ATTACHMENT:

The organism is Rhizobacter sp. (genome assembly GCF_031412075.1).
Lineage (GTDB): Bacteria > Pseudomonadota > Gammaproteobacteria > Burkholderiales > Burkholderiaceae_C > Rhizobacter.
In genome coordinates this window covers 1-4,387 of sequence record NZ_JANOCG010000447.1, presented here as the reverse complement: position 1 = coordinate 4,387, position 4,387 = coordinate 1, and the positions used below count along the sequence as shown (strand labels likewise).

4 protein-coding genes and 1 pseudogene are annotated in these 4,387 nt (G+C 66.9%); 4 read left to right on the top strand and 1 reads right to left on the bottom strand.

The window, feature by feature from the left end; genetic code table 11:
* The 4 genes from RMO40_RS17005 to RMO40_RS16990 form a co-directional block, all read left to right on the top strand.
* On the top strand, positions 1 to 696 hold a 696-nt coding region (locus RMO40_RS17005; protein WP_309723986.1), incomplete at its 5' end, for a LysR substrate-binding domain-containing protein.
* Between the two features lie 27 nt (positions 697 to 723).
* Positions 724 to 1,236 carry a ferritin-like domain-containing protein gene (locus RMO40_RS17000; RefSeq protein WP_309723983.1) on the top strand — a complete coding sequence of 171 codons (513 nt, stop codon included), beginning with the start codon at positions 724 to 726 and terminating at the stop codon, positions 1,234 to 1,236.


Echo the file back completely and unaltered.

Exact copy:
The organism is Rhizobacter sp. (genome assembly GCF_031412075.1).
Lineage (GTDB): Bacteria > Pseudomonadota > Gammaproteobacteria > Burkholderiales > Burkholderiaceae_C > Rhizobacter.
In genome coordinates this window covers 1-4,387 of sequence record NZ_JANOCG010000447.1, presented here as the reverse complement: position 1 = coordinate 4,387, position 4,387 = coordinate 1, and the positions used below count along the sequence as shown (strand labels likewise).

4 protein-coding genes and 1 pseudogene are annotated in these 4,387 nt (G+C 66.9%); 4 read left to right on the top strand and 1 reads right to left on the bottom strand.

The window, feature by feature from the left end; genetic code table 11:
* The 4 genes from RMO40_RS17005 to RMO40_RS16990 form a co-directional block, all read left to right on the top strand.
* On the top strand, positions 1 to 696 hold a 696-nt coding region (locus RMO40_RS17005; protein WP_309723986.1), incomplete at its 5' end, for a LysR substrate-binding domain-containing protein.
* Between the two features lie 27 nt (positions 697 to 723).
* Positions 724 to 1,236 carry a ferritin-like domain-containing protein gene (locus RMO40_RS17000; RefSeq protein WP_309723983.1) on the top strand — a complete coding sequence of 171 codons (513 nt, stop codon included), beginning with the start codon at positions 724 to 726 and terminating at the stop codon, positions 1,234 to 1,236.